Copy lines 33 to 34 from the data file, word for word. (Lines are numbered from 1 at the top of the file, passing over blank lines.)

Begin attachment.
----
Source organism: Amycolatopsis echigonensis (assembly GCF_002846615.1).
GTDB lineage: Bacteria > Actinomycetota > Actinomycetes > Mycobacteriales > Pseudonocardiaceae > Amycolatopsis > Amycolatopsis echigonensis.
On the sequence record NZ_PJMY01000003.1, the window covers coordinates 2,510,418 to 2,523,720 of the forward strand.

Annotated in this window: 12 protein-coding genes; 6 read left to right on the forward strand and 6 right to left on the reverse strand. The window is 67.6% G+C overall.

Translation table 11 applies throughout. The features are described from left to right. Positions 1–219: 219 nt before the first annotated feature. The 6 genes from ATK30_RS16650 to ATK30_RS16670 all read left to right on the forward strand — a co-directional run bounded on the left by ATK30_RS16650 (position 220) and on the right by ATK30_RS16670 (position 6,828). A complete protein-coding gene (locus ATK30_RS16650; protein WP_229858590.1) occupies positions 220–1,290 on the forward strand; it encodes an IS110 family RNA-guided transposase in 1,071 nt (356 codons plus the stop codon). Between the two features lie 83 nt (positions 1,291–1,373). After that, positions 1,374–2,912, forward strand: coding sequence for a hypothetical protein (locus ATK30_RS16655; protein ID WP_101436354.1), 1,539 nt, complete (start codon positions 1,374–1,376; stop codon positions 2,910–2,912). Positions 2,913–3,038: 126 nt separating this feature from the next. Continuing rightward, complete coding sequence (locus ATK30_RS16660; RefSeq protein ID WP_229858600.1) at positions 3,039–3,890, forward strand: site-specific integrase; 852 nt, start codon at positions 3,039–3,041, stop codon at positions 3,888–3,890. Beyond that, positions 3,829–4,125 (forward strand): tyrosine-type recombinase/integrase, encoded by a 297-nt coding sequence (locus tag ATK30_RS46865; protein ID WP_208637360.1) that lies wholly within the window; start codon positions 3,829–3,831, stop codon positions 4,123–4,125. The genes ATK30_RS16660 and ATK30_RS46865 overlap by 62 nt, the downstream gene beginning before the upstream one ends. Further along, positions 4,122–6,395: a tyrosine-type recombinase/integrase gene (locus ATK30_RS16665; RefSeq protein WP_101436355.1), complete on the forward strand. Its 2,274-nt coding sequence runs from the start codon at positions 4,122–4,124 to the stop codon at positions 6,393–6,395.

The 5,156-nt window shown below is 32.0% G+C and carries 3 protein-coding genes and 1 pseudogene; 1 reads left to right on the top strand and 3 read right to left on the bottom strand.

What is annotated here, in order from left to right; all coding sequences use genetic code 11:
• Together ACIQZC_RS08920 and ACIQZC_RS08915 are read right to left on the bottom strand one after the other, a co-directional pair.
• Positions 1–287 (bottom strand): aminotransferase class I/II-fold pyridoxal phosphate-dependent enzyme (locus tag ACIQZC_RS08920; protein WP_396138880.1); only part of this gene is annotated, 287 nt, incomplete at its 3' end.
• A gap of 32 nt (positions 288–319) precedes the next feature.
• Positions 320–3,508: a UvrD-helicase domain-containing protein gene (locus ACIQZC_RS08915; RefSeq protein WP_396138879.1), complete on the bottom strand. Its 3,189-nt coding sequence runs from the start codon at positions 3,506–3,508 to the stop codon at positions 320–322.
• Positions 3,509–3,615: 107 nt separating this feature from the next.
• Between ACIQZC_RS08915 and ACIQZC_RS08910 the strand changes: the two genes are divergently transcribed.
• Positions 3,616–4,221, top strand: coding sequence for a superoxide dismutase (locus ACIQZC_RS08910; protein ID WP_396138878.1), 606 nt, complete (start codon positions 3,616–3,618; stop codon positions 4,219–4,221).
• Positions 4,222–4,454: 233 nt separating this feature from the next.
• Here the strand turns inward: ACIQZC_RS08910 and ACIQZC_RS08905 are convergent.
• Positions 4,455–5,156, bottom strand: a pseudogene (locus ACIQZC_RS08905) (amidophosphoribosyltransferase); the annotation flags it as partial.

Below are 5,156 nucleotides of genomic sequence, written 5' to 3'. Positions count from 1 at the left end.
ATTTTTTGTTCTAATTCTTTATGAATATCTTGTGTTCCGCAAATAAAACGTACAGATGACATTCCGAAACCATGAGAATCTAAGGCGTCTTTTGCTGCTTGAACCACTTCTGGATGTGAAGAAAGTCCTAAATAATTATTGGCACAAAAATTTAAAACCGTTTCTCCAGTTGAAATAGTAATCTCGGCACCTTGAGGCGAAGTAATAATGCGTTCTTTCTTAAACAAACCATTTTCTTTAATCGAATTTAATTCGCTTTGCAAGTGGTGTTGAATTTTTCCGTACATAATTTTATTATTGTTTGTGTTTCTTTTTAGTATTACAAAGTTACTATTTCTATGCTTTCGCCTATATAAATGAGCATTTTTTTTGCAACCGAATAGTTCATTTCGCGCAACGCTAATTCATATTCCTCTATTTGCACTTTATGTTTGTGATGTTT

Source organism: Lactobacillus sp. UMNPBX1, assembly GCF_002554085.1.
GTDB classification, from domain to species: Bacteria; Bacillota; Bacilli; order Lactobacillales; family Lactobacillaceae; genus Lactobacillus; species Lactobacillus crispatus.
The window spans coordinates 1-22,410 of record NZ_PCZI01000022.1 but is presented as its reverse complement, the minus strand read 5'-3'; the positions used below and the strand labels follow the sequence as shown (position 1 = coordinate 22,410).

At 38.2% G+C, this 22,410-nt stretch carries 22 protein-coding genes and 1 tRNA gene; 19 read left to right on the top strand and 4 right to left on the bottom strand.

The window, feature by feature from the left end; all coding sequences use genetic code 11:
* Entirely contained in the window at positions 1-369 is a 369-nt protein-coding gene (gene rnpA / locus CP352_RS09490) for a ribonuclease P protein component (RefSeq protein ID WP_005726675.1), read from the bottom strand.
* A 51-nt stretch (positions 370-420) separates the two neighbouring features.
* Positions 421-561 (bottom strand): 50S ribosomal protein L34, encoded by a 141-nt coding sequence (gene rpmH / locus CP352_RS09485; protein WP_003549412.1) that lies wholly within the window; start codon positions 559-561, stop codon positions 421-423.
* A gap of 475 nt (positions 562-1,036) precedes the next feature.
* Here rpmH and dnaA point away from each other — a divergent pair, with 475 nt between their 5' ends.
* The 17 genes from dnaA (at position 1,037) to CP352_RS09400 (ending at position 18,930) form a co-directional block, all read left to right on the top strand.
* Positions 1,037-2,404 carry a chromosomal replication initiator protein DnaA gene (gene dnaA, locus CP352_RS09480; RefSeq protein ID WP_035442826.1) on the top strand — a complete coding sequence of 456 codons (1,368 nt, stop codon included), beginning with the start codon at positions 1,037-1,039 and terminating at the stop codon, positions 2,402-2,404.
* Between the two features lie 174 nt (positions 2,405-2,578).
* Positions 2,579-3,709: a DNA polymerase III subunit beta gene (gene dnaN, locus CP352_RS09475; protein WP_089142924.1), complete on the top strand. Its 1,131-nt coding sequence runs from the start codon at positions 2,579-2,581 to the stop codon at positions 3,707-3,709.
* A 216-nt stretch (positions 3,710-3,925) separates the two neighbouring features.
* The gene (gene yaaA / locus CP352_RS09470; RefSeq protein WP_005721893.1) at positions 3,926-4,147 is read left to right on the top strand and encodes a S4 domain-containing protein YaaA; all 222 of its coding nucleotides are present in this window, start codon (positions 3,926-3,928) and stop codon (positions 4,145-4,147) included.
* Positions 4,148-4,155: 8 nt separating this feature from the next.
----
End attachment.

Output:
* Positions 2,579-3,709: a DNA polymerase III subunit beta gene (gene dnaN, locus CP352_RS09475; protein WP_089142924.1), complete on the top strand. Its 1,131-nt coding sequence runs from the start codon at positions 2,579-2,581 to the stop codon at positions 3,707-3,709.
* A 216-nt stretch (positions 3,710-3,925) separates the two neighbouring features.